This article originally appeared in the June 1, 1918, issue. An asterisk after the headline referred to this footnote: In view of the fact that political and social conditions in New York are widely different from those prevailing in most States which have for a long period had woman suffrage, the question as to what use women in New York are likely to make of political power has more than local interest. The Nation is accordingly glad to present to its readers the following article, which summarizes briefly the work of the New York State Woman Suffrage Party during the first half-year of political enfranchisement in this State.
At the forty-ninth annual convention of the Suffrage Party, held in New York city just a few days after the great victory of November 6, it was decided that, as an organization, the New York State Woman Suffrage Party should remain a non-partisan group of voters; and that its members should inform themselves of the various problems of government in order to use the new power of citizenship to the greatest advantage of State and nation. It was realized that the fundamental work of the party as such is now to prepare the women of the State for good citizenship. To carry on this work effectively, committees on education, Americanization, legislation, Congressional work, labor, intelligence, rural problems, and war service were established. This article can do little more than touch on a few of the more striking activities.
The vital work of teaching women to use their vote wisely and to keep them from being exploited because of their inexperience is in the hands of the Education Committee. It has held schools for the training of teachers in political, social, and civic subjects; it is organizing groups of women all over the State for the study of citizenship, and is providing them with teachers; it has prepared and sent out correspondence courses in citizenship; and it keeps in circulation travelling libraries of recognized books on civics and government. It has made recommendations which have been accepted by the State Board of Regents: that the course in civics in the elementary schools be revised, that the study of civics in the high schools be made compulsory, and that public school buildings be used as civic centres.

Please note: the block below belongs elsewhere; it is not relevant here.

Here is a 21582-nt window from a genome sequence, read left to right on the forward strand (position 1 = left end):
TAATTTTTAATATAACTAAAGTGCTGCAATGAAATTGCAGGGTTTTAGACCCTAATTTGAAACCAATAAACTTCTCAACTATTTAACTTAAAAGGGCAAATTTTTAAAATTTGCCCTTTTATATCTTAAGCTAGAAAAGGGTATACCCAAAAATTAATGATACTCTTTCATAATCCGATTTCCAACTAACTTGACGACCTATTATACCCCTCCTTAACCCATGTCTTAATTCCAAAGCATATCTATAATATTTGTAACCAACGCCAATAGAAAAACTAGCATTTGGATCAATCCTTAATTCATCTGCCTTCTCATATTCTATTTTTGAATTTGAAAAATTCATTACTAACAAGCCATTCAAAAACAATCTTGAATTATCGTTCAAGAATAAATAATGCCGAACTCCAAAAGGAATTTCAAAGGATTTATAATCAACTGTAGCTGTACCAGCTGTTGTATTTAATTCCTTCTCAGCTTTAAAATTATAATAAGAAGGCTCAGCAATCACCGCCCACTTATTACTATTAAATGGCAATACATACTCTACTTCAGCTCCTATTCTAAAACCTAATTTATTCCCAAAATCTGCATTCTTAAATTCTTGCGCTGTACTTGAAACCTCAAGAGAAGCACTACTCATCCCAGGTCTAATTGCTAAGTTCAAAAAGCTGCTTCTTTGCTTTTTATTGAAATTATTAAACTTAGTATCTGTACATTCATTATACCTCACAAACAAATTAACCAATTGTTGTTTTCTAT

The first training school for teachers of citizenship, held in New York city, was arranged for a period of intensive study covering two weeks in January. Three hundred students attended the sessions with an average attendance of 150 throughout. The lectures were given by experts, and at the close of the series an examination was held, 32 students winning the diploma of teacher of citizenship. Following this course, an extensive movement for the political education of women was inaugurated. In New York city during the month of March alone 312 citizenship classes were held. Women of all groups and classes, irrespective of suffrage affiliation, are continually turning to the suffrage teachers of citizenship to assist them in their first endeavors to gain a working knowledge of civics. There has been a succession of crowded classes at city headquarters. As soon as one series was completed, a new series had to begin, so great was the demand. During the two months before general enrolment day, May 25, all the city party’s teaching forces had to be concentrated on the educational work. One hundred and sixty thousand copies of four printed lessons in citizenship have been distributed to department stores, insurance companies, banks, trust companies, and many other industrial establishments of the city for the use of the women employees. Talks have also been given in these establishments, the employers generously cooperating by permitting the classes to be given in store or company time. In addition to such establishments, classes have also been held in parish houses, community centres, mothers’ meetings, settlements, public schools, Red Cross clubs, various women’s clubs, girls’ clubs, Y. W. C. A. (including the colored branches), Y. W. H. A., banks, lunch and tea rooms, ladies’ specialty shops and restaurants, the Hippodrome chorus, and soldiers’ and sailors’ clubs.